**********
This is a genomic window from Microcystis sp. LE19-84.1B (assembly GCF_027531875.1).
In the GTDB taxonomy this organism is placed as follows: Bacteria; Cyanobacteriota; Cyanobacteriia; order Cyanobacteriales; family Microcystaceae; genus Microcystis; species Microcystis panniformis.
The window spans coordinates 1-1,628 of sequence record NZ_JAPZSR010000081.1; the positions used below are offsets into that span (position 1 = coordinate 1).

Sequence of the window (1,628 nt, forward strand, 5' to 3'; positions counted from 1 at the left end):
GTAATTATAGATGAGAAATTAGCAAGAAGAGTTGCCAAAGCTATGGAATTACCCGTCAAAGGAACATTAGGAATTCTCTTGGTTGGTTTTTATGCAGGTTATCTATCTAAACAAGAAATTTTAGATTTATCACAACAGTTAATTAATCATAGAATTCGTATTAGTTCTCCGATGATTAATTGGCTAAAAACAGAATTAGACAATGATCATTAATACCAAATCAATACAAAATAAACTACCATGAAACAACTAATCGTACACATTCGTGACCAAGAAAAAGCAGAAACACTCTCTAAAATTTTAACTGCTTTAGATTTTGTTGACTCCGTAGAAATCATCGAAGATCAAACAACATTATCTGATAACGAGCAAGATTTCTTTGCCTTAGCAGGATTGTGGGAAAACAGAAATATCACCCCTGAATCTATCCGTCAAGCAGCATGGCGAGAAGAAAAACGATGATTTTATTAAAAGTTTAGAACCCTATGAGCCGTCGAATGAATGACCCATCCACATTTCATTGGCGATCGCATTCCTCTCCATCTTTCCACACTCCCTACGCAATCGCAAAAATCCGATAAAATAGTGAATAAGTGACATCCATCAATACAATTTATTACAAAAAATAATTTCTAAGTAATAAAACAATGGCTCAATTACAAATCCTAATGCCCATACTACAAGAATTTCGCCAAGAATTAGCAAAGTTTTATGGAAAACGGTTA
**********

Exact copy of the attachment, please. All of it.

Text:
This is a genomic window from Microcystis sp. LE19-84.1B (assembly GCF_027531875.1).
In the GTDB taxonomy this organism is placed as follows: Bacteria; Cyanobacteriota; Cyanobacteriia; order Cyanobacteriales; family Microcystaceae; genus Microcystis; species Microcystis panniformis.
The window spans coordinates 1-1,628 of sequence record NZ_JAPZSR010000081.1; the positions used below are offsets into that span (position 1 = coordinate 1).

Sequence of the window (1,628 nt, forward strand, 5' to 3'; positions counted from 1 at the left end):
GTAATTATAGATGAGAAATTAGCAAGAAGAGTTGCCAAAGCTATGGAATTACCCGTCAAAGGAACATTAGGAATTCTCTTGGTTGGTTTTTATGCAGGTTATCTATCTAAACAAGAAATTTTAGATTTATCACAACAGTTAATTAATCATAGAATTCGTATTAGTTCTCCGATGATTAATTGGCTAAAAACAGAATTAGACAATGATCATTAATACCAAATCAATACAAAATAAACTACCATGAAACAACTAATCGTACACATTCGTGACCAAGAAAAAGCAGAAACACTCTCTAAAATTTTAACTGCTTTAGATTTTGTTGACTCCGTAGAAATCATCGAAGATCAAACAACATTATCTGATAACGAGCAAGATTTCTTTGCCTTAGCAGGATTGTGGGAAAACAGAAATATCACCCCTGAATCTATCCGTCAAGCAGCATGGCGAGAAGAAAAACGATGATTTTATTAAAAGTTTAGAACCCTATGAGCCGTCGAATGAATGACCCATCCACATTTCATTGGCGATCGCATTCCTCTCCATCTTTCCACACTCCCTACGCAATCGCAAAAATCCGATAAAATAGTGAATAAGTGACATCCATCAATACAATTTATTACAAAAAATAATTTCTAAGTAATAAAACAATGGCTCAATTACAAATCCTAATGCCCATACTACAAGAATTTCGCCAAGAATTAGCAAAGTTTTATGGAAAACGGTTA